Back to the motherland: How career has lead these British-born Africans back home
Dorcas wearing Kente on her traditional wedding day. Photo: Courtesy of Dorcas
The growth of the African diaspora in the UK isn’t set to slow down anytime soon. According to the Office for National Statistics, black Africans are the largest group in the UK’s black community, and at 89 percent, those from Nigeria or Ghana account for the majority. A portion of that group are millennials who have packed up and headed for the continent that, contrary to what the media says, is rich in opportunity and potential. They aren’t going to act as “saviours” but to explore and learn and to participate in a shift for the greater good.
I caught up with London-born and raised Dorcas Payne (27), and Umutoni Thuku-Benzinge (24), who share their experiences of going back to Africa.
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“I’m a brand partnerships manager for an ethical fashion and apparel company in my home country of Ghana. We currently work with factories in Ghana, Benin and Ivory Coast to build up their competencies and efficiencies in order to deliver and compete on the international clothing-manufacturing platform. From pay to the environment they work in, we empower the factory owners to work in a safe, sustainable and ethical way.
As the product developer and brand manager, I connect the factories to brands in the UK, U.S. and Australia and prove to them that they can access quality, creative clothing in West Africa.
It never really crossed my mind that I would fully relocate to Ghana. But I've always wanted to combine my love for home with my career.
After studying and working in London, I began to get itchy feet and thought about working and living outside of the city.
Once married, my husband — who is of Nigerian descent — was of the same thought. We both had hearts for the African continent and became more open to the prospect of moving back. I started being very specific in my job search and found a company on LinkedIn that I loved the sound of. I sent a speculative email with my CV (resume) attached. After a meeting with the CEO, I was offered a role with the company – it was sheer coincidence that it was in Ghana.
The opportunity to work for an ethical fashion and apparel company who are helping to build the industry to an international standard in West Africa aligned perfectly with my desires. To bring this passion to life back home in Ghana was a perfect match because it meant helping the country to strive in an area that could develop and empower them.
So far, it's been an amazing learning curve because I’m practically teaching an industry an entirely different way of doing something.
It's been fulfilling seeing some of the development that happens within the factories as a result of international orders. It's a slow process but an inspiring one nonetheless.
I think it’s extremely important for British-born Africans to explore going back to their home countries. We are vital in helping to bridge a connection and help narrate the true story of Africa. I think it's important that we don't see ourselves as saviours, but as collaborators with the people who love and call the continent home. It's important that we add to the economy and pursue ideas that the entire country can benefit from. In collaborating, we can learn a lot about our heritage and the natives can gain an understanding in areas they may not always be privy to. This exchange is probably where the most value is.”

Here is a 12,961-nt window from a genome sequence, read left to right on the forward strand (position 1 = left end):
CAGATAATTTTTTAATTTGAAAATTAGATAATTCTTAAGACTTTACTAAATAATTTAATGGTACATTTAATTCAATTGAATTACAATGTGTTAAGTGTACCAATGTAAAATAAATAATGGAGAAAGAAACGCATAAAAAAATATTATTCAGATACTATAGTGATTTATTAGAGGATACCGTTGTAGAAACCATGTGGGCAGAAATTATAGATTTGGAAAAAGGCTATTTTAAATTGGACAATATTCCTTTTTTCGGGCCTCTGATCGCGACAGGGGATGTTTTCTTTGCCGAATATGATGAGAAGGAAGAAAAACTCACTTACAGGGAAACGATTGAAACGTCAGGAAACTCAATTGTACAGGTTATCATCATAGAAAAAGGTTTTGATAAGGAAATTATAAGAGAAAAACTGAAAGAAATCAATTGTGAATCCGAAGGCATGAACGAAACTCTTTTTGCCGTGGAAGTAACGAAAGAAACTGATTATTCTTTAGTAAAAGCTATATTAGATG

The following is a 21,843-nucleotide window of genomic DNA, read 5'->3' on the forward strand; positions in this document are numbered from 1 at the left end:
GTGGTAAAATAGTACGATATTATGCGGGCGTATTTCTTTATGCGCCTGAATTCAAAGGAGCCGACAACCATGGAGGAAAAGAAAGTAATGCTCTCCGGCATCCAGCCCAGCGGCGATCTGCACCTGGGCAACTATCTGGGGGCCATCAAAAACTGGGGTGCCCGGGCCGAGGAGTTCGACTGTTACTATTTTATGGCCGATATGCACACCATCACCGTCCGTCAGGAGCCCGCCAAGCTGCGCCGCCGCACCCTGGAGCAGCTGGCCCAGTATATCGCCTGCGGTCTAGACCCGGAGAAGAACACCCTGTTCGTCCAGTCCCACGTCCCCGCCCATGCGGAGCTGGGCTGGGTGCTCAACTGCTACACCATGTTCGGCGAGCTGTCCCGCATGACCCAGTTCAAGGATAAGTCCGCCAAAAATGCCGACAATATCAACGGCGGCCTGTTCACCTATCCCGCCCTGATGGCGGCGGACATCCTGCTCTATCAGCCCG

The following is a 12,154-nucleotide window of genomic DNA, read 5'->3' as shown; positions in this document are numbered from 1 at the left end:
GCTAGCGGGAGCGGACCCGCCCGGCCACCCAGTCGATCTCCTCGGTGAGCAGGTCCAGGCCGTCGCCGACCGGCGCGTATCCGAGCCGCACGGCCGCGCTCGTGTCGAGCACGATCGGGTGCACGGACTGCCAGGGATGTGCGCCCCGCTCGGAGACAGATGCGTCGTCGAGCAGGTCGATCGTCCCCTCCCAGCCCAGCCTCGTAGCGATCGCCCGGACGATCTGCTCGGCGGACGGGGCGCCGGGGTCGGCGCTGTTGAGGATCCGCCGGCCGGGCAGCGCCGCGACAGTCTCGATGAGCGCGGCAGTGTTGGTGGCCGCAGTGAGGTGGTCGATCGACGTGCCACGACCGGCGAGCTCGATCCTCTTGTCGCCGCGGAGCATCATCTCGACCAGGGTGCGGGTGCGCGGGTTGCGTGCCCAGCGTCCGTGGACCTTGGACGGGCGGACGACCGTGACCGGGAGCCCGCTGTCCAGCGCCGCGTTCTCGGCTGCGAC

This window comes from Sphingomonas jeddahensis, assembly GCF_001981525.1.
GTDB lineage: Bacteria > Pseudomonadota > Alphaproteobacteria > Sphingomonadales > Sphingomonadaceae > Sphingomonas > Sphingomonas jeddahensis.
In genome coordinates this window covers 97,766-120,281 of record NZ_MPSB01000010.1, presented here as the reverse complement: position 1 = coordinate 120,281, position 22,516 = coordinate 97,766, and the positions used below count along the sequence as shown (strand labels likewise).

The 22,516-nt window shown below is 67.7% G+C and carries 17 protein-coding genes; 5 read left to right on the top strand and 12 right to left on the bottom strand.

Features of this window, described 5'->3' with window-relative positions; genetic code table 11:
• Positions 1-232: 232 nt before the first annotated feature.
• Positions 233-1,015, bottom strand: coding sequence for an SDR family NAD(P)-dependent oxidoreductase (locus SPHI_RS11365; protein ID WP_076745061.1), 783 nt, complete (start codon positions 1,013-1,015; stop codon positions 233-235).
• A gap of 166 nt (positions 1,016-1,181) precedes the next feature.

Umutoni in traditional Kenyan wear at the Miss Scuba International finals in Malaysia
“I’ve always had a strong affinity with my East African roots. I’m Both Kenyan and Rwandese. I went to nursery in Kenya and returned to the UK at the age of 4.
I always saw a lot of my life in Kenya. In 2013, I took part in a beauty pageant called Miss Scuba International – a competition that raises awareness for marine conservation and celebrates the inner beauty of today’s modern woman. Unfortunately, I didn’t win the title of Miss Scuba International, but I was crowned Miss Scuba Kenya. During my reign, I was featured in different publications in the UK and Africa. It was very humbling. In 2015, I decided to go and spend some time in Kenya. Throughout the course of the year, I took four trips for no longer than two weeks at a time. I got to experience things that I wouldn’t have in the UK as there are certain fields in London that are very saturated. But while I was in Kenya, I realised that there were so many untapped opportunities. I was able to meet and even work with notable people in the business, media, charity and recreational sectors. I was a guest news anchor on a primetime show for a channel called KTN Kenya.
I think some people can be a little naïve in thinking that when you’re from the West, you go back to Africa just to inspire people. But there’s learning to be done on all sides. When I’m there, I learn from other people’s experiences and perceptions on life.
This is really a time for us as Africans to be proud of who we are, to understand the legacy we are coming from and use it as a foundation to build our own. The Kenya that I know now is not one I would’ve learned about through any type of media.
I definitely encourage others to visit and get to know their country of origin. There’s something very refreshing about being in a place where you don’t have to constantly reaffirm your identity. Where people know how to pronounce your name and understand your family background. Travel to your home country and other parts of Africa to make a positive contribution and also to learn. If you don’t know where you’re from, it’s hard to establish your sense of identity that helps position you to where you’re going.”
Connect with Umutoni on Twitter and Instagram: @blessedumu
Connect with Dorcas on LinkedIn: Dorcas Payne
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